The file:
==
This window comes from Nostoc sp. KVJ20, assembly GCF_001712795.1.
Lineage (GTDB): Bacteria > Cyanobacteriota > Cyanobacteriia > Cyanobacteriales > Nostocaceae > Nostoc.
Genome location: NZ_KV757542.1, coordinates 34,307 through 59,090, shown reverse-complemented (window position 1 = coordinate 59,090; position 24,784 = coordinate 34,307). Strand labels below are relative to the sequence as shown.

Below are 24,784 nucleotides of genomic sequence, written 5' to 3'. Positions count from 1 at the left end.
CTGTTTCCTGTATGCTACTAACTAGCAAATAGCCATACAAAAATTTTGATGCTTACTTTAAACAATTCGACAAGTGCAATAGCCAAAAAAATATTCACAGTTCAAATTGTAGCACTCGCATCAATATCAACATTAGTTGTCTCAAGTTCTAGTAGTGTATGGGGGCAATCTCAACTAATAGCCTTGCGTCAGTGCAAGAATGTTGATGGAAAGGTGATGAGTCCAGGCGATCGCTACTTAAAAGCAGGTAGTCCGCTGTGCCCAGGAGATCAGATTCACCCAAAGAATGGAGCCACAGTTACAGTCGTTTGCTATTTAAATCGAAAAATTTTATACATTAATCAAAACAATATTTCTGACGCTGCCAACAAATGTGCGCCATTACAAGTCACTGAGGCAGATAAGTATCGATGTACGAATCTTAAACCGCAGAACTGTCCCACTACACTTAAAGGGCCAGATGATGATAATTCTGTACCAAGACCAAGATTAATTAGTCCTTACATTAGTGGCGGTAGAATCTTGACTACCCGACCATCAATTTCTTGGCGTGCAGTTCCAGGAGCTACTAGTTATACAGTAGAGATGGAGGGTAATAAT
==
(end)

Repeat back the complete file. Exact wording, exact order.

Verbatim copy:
This window comes from Nostoc sp. KVJ20, assembly GCF_001712795.1.
Lineage (GTDB): Bacteria > Cyanobacteriota > Cyanobacteriia > Cyanobacteriales > Nostocaceae > Nostoc.
Genome location: NZ_KV757542.1, coordinates 34,307 through 59,090, shown reverse-complemented (window position 1 = coordinate 59,090; position 24,784 = coordinate 34,307). Strand labels below are relative to the sequence as shown.

Below are 24,784 nucleotides of genomic sequence, written 5' to 3'. Positions count from 1 at the left end.
CTGTTTCCTGTATGCTACTAACTAGCAAATAGCCATACAAAAATTTTGATGCTTACTTTAAACAATTCGACAAGTGCAATAGCCAAAAAAATATTCACAGTTCAAATTGTAGCACTCGCATCAATATCAACATTAGTTGTCTCAAGTTCTAGTAGTGTATGGGGGCAATCTCAACTAATAGCCTTGCGTCAGTGCAAGAATGTTGATGGAAAGGTGATGAGTCCAGGCGATCGCTACTTAAAAGCAGGTAGTCCGCTGTGCCCAGGAGATCAGATTCACCCAAAGAATGGAGCCACAGTTACAGTCGTTTGCTATTTAAATCGAAAAATTTTATACATTAATCAAAACAATATTTCTGACGCTGCCAACAAATGTGCGCCATTACAAGTCACTGAGGCAGATAAGTATCGATGTACGAATCTTAAACCGCAGAACTGTCCCACTACACTTAAAGGGCCAGATGATGATAATTCTGTACCAAGACCAAGATTAATTAGTCCTTACATTAGTGGCGGTAGAATCTTGACTACCCGACCATCAATTTCTTGGCGTGCAGTTCCAGGAGCTACTAGTTATACAGTAGAGATGGAGGGTAATAAT